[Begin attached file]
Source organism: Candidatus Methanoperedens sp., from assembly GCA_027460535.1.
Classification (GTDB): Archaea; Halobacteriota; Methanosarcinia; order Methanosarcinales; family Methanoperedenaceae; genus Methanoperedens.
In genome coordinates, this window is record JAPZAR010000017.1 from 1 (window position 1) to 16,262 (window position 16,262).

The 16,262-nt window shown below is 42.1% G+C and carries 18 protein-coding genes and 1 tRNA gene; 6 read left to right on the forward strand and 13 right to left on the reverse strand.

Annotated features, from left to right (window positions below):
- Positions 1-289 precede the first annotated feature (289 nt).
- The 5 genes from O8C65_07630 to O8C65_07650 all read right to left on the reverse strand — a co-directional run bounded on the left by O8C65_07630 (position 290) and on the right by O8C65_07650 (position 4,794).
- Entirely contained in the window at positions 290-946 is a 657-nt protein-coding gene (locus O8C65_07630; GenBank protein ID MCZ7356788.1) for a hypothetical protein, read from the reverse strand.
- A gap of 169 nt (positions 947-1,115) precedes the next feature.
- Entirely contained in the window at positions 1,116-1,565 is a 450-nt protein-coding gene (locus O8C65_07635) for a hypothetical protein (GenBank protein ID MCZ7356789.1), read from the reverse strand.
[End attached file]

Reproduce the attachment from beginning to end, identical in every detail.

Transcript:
Source organism: Candidatus Methanoperedens sp., from assembly GCA_027460535.1.
Classification (GTDB): Archaea; Halobacteriota; Methanosarcinia; order Methanosarcinales; family Methanoperedenaceae; genus Methanoperedens.
In genome coordinates, this window is record JAPZAR010000017.1 from 1 (window position 1) to 16,262 (window position 16,262).

The 16,262-nt window shown below is 42.1% G+C and carries 18 protein-coding genes and 1 tRNA gene; 6 read left to right on the forward strand and 13 right to left on the reverse strand.

Annotated features, from left to right (window positions below):
- Positions 1-289 precede the first annotated feature (289 nt).
- The 5 genes from O8C65_07630 to O8C65_07650 all read right to left on the reverse strand — a co-directional run bounded on the left by O8C65_07630 (position 290) and on the right by O8C65_07650 (position 4,794).
- Entirely contained in the window at positions 290-946 is a 657-nt protein-coding gene (locus O8C65_07630; GenBank protein ID MCZ7356788.1) for a hypothetical protein, read from the reverse strand.
- A gap of 169 nt (positions 947-1,115) precedes the next feature.
- Entirely contained in the window at positions 1,116-1,565 is a 450-nt protein-coding gene (locus O8C65_07635) for a hypothetical protein (GenBank protein ID MCZ7356789.1), read from the reverse strand.